Marcelo Gleiser explains, there is a “staggering diversity of worlds” out there and that diversity would shape life forms in many different ways.
So far so good, Marcelo Gleiser, until we got to the part about “often giving equal weight to the opinion of the vast majority of scientists and to the opinion of a small contrarian group,” … There’s actually nothing unusual about the “small contrarian group” being right.
As Marcelo Gleiser puts it, “The very process of discovery leads to more unknowns.” And they may be smaller or larger than our current knowns.
The problem is, if we assume that “the mind is nothing more than the brain,” there may be nothing we can discover about how it works. Gleiser wishes we could prove that that’s wrong but he can’t.
Apart from simple laws governing neurons, we have no clue what laws the mind follows, though it does show complex nonlinear dynamics.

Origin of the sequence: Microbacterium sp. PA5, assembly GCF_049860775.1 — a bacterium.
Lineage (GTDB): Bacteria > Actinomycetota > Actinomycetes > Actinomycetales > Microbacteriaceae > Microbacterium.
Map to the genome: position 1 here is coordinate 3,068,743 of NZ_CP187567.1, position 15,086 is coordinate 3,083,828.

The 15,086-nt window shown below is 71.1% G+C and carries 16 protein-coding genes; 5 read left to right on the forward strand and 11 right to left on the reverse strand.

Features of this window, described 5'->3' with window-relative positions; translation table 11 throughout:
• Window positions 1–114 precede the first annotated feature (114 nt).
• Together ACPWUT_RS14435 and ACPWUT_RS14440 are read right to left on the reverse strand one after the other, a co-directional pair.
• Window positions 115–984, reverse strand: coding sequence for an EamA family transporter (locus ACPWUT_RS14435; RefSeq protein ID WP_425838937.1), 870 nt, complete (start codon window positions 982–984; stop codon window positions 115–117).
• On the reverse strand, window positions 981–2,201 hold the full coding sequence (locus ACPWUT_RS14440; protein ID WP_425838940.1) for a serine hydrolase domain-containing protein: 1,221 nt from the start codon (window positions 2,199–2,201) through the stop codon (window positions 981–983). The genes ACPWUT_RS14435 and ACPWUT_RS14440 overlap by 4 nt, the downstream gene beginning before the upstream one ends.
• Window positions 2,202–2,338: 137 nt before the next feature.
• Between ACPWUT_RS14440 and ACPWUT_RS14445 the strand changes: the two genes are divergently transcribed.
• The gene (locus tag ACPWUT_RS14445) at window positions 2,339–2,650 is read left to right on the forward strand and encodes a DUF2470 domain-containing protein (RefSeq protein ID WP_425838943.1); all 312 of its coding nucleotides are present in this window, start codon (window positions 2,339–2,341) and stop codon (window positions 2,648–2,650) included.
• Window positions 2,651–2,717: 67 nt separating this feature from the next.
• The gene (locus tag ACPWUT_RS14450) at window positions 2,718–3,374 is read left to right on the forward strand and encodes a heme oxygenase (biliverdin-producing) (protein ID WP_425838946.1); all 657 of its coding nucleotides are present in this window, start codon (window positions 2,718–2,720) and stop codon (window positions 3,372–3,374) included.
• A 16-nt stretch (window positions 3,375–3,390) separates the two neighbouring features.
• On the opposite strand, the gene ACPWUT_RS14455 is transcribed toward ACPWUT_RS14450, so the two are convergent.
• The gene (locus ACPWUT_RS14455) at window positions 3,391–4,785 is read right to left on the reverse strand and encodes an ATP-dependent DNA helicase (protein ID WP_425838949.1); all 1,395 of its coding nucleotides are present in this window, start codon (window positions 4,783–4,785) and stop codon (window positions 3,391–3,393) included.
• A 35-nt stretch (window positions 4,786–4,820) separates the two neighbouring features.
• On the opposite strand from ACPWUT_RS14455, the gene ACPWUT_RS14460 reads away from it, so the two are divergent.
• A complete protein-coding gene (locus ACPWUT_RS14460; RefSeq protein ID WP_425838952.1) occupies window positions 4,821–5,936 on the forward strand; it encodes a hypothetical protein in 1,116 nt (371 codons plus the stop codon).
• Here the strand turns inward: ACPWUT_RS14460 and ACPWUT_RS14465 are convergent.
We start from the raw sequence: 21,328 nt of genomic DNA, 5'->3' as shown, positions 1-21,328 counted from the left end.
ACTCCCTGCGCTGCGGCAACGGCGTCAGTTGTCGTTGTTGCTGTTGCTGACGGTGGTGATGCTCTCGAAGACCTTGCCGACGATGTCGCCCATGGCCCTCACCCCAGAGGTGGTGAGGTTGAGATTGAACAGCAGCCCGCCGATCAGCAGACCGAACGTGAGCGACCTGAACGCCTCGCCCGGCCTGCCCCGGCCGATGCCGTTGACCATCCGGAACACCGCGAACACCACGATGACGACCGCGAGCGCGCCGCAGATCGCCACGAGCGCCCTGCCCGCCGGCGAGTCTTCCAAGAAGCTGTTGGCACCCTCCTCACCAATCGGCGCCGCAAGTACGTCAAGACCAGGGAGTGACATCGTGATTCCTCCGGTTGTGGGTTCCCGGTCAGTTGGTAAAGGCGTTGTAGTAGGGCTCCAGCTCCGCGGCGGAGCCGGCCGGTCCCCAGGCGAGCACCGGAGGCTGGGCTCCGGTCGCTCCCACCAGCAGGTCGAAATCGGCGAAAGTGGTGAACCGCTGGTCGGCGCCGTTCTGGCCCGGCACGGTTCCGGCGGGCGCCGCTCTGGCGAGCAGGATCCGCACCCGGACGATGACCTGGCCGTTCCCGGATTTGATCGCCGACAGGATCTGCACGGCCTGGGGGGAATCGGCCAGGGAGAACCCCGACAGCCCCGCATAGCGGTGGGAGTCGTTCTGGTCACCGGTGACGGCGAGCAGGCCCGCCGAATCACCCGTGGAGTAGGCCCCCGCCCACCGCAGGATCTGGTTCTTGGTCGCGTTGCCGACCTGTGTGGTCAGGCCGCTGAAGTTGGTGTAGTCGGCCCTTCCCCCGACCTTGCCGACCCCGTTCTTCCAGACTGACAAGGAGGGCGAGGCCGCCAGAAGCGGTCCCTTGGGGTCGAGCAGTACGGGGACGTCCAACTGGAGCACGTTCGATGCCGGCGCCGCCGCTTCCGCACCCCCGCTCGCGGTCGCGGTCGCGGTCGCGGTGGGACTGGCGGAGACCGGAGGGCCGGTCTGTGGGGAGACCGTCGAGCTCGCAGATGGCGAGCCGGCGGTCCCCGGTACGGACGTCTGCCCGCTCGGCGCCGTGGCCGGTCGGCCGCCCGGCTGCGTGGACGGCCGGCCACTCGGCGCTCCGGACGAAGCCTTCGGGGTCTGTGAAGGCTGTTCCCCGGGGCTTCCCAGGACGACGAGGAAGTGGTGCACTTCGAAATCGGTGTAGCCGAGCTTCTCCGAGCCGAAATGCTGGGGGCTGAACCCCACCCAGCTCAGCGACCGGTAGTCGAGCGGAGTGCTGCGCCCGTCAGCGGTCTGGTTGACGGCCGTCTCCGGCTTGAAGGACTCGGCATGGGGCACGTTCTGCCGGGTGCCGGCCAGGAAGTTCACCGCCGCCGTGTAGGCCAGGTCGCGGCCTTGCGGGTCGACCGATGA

Marcelo Gleiser notes that the starting point of the Mediocrity Principle assumes countless Earths. That’s not a conclusion from evidence. It’s bad logic.
So what, exactly, is this “false and illusory” view of our universe? Is this short essay another veiled “correct” assault on the fact of the fine-tuning of the universe for life? There seems to be a lot of that out there these days. Orthodox science is now in a deadly conflict with facts… There can only be one outcome.
We’ve only begun to point huge telescopes at exoplanets. There are too many unknowns to be sure of our status, he thinks.
What happened before anything happened? It’s a meaningless question within itself unless one posits a First Cause or God. Science, like an afghan, tends to fray at the edges.
Gleiser: So when people talk about Copernicus and Copernicanism—the ‘principle of mediocrity’ that states we should expect to be average and typical, I say, “You know what? It’s time to get beyond that.”
Marcelo Gleiser sounds as though he thinks that the great mysteries of physics are about this universe, not space aliens, computer sim universes, cyborgs, and so forth (on that score, see 2011 Templeton winner Sir Martin Rees).